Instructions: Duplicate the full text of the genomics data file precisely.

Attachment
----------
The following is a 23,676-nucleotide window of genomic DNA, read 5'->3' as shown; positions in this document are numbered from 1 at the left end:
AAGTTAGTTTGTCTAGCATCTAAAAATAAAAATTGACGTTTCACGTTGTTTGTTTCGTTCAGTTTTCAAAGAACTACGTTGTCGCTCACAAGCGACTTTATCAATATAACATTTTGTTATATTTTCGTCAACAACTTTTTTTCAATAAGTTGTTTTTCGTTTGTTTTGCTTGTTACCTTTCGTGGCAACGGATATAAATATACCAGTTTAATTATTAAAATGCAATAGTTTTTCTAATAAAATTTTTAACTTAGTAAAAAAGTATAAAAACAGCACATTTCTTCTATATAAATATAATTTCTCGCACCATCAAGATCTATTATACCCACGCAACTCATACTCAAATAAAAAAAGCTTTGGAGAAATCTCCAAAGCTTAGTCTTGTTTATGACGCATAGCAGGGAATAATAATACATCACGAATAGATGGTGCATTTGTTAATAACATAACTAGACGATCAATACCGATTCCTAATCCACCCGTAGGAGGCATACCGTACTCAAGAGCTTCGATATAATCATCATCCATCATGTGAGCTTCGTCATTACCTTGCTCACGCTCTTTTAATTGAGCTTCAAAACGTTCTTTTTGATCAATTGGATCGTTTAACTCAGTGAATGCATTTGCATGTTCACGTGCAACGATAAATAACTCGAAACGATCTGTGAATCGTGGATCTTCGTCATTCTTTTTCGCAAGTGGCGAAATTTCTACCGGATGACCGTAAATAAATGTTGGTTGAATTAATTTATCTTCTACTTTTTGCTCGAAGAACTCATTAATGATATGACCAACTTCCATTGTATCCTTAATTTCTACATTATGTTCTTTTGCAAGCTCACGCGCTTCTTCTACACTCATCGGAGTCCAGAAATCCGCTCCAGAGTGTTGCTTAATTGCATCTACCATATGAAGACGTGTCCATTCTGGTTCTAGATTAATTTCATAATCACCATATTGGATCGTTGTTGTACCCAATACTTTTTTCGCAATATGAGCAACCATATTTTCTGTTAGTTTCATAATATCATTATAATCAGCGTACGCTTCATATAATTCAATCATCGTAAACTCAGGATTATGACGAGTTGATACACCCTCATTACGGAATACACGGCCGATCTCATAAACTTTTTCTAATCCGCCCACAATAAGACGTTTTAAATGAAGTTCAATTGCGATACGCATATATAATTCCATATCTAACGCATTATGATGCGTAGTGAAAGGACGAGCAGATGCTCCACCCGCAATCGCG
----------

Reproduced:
The following is a 23,676-nucleotide window of genomic DNA, read 5'->3' as shown; positions in this document are numbered from 1 at the left end:
AAGTTAGTTTGTCTAGCATCTAAAAATAAAAATTGACGTTTCACGTTGTTTGTTTCGTTCAGTTTTCAAAGAACTACGTTGTCGCTCACAAGCGACTTTATCAATATAACATTTTGTTATATTTTCGTCAACAACTTTTTTTCAATAAGTTGTTTTTCGTTTGTTTTGCTTGTTACCTTTCGTGGCAACGGATATAAATATACCAGTTTAATTATTAAAATGCAATAGTTTTTCTAATAAAATTTTTAACTTAGTAAAAAAGTATAAAAACAGCACATTTCTTCTATATAAATATAATTTCTCGCACCATCAAGATCTATTATACCCACGCAACTCATACTCAAATAAAAAAAGCTTTGGAGAAATCTCCAAAGCTTAGTCTTGTTTATGACGCATAGCAGGGAATAATAATACATCACGAATAGATGGTGCATTTGTTAATAACATAACTAGACGATCAATACCGATTCCTAATCCACCCGTAGGAGGCATACCGTACTCAAGAGCTTCGATATAATCATCATCCATCATGTGAGCTTCGTCATTACCTTGCTCACGCTCTTTTAATTGAGCTTCAAAACGTTCTTTTTGATCAATTGGATCGTTTAACTCAGTGAATGCATTTGCATGTTCACGTGCAACGATAAATAACTCGAAACGATCTGTGAATCGTGGATCTTCGTCATTCTTTTTCGCAAGTGGCGAAATTTCTACCGGATGACCGTAAATAAATGTTGGTTGAATTAATTTATCTTCTACTTTTTGCTCGAAGAACTCATTAATGATATGACCAACTTCCATTGTATCCTTAATTTCTACATTATGTTCTTTTGCAAGCTCACGCGCTTCTTCTACACTCATCGGAGTCCAGAAATCCGCTCCAGAGTGTTGCTTAATTGCATCTACCATATGAAGACGTGTCCATTCTGGTTCTAGATTAATTTCATAATCACCATATTGGATCGTTGTTGTACCCAATACTTTTTTCGCAATATGAGCAACCATATTTTCTGTTAGTTTCATAATATCATTATAATCAGCGTACGCTTCATATAATTCAATCATCGTAAACTCAGGATTATGACGAGTTGATACACCCTCATTACGGAATACACGGCCGATCTCATAAACTTTTTCTAATCCGCCCACAATAAGACGTTTTAAATGAAGTTCAATTGCGATACGCATATATAATTCCATATCTAACGCATTATGATGCGTAGTGAAAGGACGAGCAGATGCTCCACCCGCAATCGCG